We staged that feast at Portland’s Beast.

Tucked into a neighborhood street of the city’s Alberta Arts District, Beast is a stylish, sexy affair staffed by the most gorgeous waitstaff I’ve seen in ages (nearly all women, all of them turn-your-head hot, all dressed in demure but well-cut trendy Portland garb, all of them serious about food).

To be fair, Beast is not the best venue for a romantic evening. The space on 30th Street NE is sized like a bistro but outfitted to accommodate as many as 30 guests at two large, banquet-sized tables.

We joined about 14 other people in five groups at a longer table, some of them fellow anniversary celebrants, some family get-togethers, one girls’ night out, and one infectiously adorable couple who brought along their 18-month-old daughter for a six course, prixe fixe dinner costing $50 a head (she clearly ate before the event).

Beast serves clever, artfully-designed send-ups of American and French fare. Its staff assembles the dishes, all made with fresh, local ingredients (the lettuce was from a farm two miles away!) on a high prep table that takes up roughly one third of the dining room.

All that color and beauty can be a little distracting. Luckily, I was faced away from the prep table, where the ladies were meticulously arranging hazelnuts and sprinkling chanterelles for the nearly three-hour service.

1. Soup. The meal began with what became my favorite moment, a chilled Armenian cucumber and yogurt soup with Dungeness crab and trout roe. Crisp and clean, slightly tangy chilled broth set against the sweetness of the crab — it was the perfect first taste in last week’s 95 degree weather (pic above).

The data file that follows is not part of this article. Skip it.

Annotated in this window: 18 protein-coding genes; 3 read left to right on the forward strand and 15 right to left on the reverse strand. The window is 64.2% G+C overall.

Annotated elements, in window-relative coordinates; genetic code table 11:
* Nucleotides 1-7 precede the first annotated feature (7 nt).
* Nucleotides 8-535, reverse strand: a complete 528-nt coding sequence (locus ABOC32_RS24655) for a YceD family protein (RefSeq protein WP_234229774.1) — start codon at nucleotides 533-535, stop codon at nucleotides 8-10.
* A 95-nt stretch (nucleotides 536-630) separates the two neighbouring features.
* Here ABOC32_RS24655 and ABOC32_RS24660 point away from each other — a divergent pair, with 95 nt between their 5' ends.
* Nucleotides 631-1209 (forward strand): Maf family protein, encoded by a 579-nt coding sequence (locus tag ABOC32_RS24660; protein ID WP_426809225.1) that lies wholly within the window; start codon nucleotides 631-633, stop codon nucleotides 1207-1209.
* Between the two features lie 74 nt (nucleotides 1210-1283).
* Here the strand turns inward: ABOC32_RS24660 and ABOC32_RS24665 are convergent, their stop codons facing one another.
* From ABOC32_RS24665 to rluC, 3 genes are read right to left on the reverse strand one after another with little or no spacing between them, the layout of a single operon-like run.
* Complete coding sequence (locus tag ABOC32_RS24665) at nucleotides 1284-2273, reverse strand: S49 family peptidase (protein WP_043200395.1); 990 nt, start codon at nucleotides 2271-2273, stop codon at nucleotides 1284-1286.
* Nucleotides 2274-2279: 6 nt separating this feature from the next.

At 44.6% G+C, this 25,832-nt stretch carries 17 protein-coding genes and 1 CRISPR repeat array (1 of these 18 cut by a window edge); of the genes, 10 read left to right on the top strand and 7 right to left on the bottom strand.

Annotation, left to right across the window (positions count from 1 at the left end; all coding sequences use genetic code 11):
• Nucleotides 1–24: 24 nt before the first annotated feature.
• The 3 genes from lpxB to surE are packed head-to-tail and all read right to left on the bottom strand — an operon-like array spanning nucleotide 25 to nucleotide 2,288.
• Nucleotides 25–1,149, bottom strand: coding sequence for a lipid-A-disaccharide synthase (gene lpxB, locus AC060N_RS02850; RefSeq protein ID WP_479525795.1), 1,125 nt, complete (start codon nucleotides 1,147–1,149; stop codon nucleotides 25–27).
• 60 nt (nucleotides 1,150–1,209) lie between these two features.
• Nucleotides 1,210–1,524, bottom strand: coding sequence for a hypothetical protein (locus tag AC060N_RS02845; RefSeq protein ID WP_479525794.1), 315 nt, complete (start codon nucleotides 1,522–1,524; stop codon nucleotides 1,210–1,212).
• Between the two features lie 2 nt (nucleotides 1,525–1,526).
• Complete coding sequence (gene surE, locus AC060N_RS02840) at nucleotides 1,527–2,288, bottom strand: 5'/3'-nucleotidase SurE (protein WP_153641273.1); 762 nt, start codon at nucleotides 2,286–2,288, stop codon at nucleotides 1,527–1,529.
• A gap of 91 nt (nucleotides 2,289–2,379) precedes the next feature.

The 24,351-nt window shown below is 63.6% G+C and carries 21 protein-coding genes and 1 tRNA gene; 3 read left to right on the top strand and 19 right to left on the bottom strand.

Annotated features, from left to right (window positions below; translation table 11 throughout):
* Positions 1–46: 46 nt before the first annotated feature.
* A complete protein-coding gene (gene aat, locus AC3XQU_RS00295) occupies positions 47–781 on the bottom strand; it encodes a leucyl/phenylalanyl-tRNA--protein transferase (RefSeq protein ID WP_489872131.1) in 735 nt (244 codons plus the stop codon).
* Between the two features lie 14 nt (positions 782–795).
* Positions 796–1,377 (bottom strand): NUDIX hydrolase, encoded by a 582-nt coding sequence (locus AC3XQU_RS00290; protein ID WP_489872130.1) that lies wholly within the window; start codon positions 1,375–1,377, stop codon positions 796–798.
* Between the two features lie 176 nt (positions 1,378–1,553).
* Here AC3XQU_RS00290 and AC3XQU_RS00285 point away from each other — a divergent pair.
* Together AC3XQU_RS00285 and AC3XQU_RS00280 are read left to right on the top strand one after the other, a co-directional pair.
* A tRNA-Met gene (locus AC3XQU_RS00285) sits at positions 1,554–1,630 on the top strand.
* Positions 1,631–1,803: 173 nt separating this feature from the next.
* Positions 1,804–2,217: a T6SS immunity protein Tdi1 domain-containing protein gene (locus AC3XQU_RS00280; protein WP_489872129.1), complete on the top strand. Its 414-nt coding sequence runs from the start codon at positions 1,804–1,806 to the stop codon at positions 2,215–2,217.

It was followed by:

2. Charcuterie Plate. Pork liver, sour cherry and pistachio pate, chicken liver mousse, pickled shallot, steak tartar and quail egg toast, and a melt-in-your-mouth foie-gras bon-bon with sauterne gelee.  Say what you will about foie gras – I’m pretty disgusted by how it is produced – I allow myself an occasional liver product that sends my eyes rolling back into my head.

Beast2

Citrus sorbet. A palate-cleansing, pared-down show-stopper of grapefruit and orange sorbet.

Beast3

3. Entree. Seared Sonoma Farms duck breast with toy-box tomatoes, watermelon and Padron salsa, romano beans and duck demi glace. Beast sets off the duck with a surprising summer salad that mixed watermelons and jalepenos and topped it with a parsley, mint and macerated shallot chutney (macerated: that’s soaked overnight in vinegar to us).

Beast4

4. Salad. Gathering Together summer greens, marinated summer chanterelles, fresh corn and fromage blanc. The greens were from a farm in Philomath, the chanterelles from Oregon. I’m a salad snob and prefer my meaty chanterelles cooked a bit in butter or oil, so this one was the low-point of the courses.

Beast5

5. Cheese Plate. Lucky Adam. My life has gotten worse since I got pregnant and learned I have to give up unpasteurized cheeses, such as these, from Steve’s Cheese in Portland. Adam’s life has clearly gotten better, since he regularly gets my share.

Beast serves the cheese course with candied hazelnuts, a green fig drizzled with local honey, and homemade thyme and fleur de sel shortbreads.

Beast6

6. Dessert. Now, my German host mother Sabine always used to say that “Käse schliesst den Magen!” (Cheese closes the stomach!). Having spent much time in France herself, she is accustomed to a post-dinner cheese course to seal the deal. I had no cheese at all last Saturday night (wah wah wah), so I found it simple task to tackle Beast’s finale, a peach and summer berry trifle with lemon sponge cake and vanilla bean whipped cream.

Beast7

See that little monkey in the back? That’s the little girl whose parents brought her along for this ride. If you can believe it, she sat quietly and played by herself with toys from her mother’s grab-bag of wonders the whole three hours without making more than a peep while he parents cooed and talked to her in Arabic and Japanese, their native languages.

Nearly a week after we got fed by the Beast, I am still amazed, not just by the food, the attentive service, the overall sexiness of meat, and the lingering memories of a meal well had, but by this little being, who has given me hope that my restaurant adventures won’t be over in five months.

Then again, I’m having a little dude.